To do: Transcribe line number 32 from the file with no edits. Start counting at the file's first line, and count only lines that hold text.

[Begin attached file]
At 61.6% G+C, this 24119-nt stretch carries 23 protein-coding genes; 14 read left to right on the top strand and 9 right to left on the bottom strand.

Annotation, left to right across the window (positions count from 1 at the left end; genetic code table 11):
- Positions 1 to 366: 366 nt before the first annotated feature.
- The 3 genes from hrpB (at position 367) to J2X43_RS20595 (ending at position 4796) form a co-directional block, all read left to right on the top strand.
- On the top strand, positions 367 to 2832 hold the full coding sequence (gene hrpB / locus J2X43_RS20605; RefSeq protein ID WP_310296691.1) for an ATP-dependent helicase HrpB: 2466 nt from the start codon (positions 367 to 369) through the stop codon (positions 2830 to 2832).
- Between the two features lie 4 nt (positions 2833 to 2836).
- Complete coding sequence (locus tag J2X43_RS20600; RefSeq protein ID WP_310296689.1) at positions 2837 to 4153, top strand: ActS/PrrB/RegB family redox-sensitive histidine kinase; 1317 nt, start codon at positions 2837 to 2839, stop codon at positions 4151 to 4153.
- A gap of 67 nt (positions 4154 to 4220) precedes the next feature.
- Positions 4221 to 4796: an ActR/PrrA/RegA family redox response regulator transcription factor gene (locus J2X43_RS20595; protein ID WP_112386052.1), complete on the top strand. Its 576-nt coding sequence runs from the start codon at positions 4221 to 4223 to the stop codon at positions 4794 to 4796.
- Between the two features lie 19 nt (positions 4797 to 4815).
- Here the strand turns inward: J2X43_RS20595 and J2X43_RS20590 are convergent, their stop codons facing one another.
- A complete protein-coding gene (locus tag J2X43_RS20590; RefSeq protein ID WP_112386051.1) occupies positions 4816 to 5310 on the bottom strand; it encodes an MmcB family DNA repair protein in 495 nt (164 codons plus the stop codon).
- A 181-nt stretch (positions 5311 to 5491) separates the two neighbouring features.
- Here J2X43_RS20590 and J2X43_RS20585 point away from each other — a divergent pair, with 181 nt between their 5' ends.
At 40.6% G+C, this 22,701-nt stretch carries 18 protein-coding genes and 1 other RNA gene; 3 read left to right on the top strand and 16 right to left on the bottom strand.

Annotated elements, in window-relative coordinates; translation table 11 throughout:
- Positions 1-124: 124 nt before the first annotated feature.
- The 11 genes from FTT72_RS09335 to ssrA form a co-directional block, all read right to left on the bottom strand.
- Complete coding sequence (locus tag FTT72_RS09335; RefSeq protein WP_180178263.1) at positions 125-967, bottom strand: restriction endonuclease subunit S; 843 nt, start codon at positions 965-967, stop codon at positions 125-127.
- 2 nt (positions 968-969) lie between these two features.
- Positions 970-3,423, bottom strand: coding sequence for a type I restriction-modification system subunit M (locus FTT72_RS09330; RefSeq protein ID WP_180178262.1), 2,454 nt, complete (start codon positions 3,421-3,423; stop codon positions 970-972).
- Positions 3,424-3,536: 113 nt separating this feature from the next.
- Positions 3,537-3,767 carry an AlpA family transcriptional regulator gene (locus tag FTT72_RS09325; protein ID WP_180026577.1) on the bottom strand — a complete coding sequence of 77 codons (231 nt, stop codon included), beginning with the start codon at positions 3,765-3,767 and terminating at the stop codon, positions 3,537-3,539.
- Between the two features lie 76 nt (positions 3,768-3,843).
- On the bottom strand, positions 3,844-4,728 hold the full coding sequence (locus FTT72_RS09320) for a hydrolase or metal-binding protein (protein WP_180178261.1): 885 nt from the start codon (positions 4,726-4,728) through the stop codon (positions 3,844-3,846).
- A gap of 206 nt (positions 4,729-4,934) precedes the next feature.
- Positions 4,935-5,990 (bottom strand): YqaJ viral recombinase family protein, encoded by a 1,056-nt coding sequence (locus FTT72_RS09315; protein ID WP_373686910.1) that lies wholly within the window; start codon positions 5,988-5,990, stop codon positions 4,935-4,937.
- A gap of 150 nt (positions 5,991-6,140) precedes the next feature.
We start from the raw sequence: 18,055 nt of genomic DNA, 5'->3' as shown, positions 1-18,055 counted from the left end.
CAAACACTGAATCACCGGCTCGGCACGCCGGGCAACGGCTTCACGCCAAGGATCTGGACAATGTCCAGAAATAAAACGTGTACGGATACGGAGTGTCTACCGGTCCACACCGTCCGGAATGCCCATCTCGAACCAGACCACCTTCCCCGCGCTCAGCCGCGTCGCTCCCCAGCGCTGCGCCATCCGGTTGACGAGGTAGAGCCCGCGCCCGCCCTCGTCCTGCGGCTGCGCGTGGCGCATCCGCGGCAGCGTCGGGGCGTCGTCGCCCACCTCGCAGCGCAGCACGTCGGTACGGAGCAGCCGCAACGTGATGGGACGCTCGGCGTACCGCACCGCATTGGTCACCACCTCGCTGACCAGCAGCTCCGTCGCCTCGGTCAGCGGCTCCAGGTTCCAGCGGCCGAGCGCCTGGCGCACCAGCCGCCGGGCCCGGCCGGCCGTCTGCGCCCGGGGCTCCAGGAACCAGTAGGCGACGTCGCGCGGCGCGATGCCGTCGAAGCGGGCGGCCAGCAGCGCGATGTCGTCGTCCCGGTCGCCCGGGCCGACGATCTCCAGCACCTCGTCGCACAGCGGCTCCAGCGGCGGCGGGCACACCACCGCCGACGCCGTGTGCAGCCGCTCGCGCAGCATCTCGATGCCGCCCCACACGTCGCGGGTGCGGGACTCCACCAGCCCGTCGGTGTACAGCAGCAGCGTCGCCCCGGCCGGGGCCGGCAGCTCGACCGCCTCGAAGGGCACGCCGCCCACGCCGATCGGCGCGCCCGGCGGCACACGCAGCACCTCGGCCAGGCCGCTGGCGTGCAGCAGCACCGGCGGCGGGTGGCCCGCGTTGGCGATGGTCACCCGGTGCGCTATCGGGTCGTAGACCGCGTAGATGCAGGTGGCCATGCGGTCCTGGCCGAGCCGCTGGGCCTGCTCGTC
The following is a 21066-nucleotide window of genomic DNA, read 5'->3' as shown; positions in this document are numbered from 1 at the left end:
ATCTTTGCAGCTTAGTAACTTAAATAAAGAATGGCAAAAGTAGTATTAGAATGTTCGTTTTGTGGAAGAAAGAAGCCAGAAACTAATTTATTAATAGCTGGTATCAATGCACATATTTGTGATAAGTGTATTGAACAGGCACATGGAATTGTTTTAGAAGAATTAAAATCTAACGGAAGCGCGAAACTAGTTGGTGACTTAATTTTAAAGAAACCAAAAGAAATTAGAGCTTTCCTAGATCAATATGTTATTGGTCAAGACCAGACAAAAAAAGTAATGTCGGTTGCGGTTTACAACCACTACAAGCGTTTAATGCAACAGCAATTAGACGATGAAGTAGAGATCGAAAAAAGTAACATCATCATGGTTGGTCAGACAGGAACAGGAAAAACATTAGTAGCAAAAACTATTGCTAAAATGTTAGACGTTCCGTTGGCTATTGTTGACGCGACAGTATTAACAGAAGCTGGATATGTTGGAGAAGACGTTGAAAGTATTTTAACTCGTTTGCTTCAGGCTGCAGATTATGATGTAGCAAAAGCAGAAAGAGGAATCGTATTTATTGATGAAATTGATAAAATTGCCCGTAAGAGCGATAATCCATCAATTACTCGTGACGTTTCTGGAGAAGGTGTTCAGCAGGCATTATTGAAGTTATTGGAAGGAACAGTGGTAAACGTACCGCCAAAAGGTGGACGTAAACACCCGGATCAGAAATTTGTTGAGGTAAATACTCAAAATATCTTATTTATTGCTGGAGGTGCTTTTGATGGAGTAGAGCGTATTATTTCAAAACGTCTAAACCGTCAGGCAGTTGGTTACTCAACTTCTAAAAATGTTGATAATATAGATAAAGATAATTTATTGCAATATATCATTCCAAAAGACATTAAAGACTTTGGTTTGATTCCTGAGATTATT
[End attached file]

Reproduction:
ATCTTTGCAGCTTAGTAACTTAAATAAAGAATGGCAAAAGTAGTATTAGAATGTTCGTTTTGTGGAAGAAAGAAGCCAGAAACTAATTTATTAATAGCTGGTATCAATGCACATATTTGTGATAAGTGTATTGAACAGGCACATGGAATTGTTTTAGAAGAATTAAAATCTAACGGAAGCGCGAAACTAGTTGGTGACTTAATTTTAAAGAAACCAAAAGAAATTAGAGCTTTCCTAGATCAATATGTTATTGGTCAAGACCAGACAAAAAAAGTAATGTCGGTTGCGGTTTACAACCACTACAAGCGTTTAATGCAACAGCAATTAGACGATGAAGTAGAGATCGAAAAAAGTAACATCATCATGGTTGGTCAGACAGGAACAGGAAAAACATTAGTAGCAAAAACTATTGCTAAAATGTTAGACGTTCCGTTGGCTATTGTTGACGCGACAGTATTAACAGAAGCTGGATATGTTGGAGAAGACGTTGAAAGTATTTTAACTCGTTTGCTTCAGGCTGCAGATTATGATGTAGCAAAAGCAGAAAGAGGAATCGTATTTATTGATGAAATTGATAAAATTGCCCGTAAGAGCGATAATCCATCAATTACTCGTGACGTTTCTGGAGAAGGTGTTCAGCAGGCATTATTGAAGTTATTGGAAGGAACAGTGGTAAACGTACCGCCAAAAGGTGGACGTAAACACCCGGATCAGAAATTTGTTGAGGTAAATACTCAAAATATCTTATTTATTGCTGGAGGTGCTTTTGATGGAGTAGAGCGTATTATTTCAAAACGTCTAAACCGTCAGGCAGTTGGTTACTCAACTTCTAAAAATGTTGATAATATAGATAAAGATAATTTATTGCAATATATCATTCCAAAAGACATTAAAGACTTTGGTTTGATTCCTGAGATTATT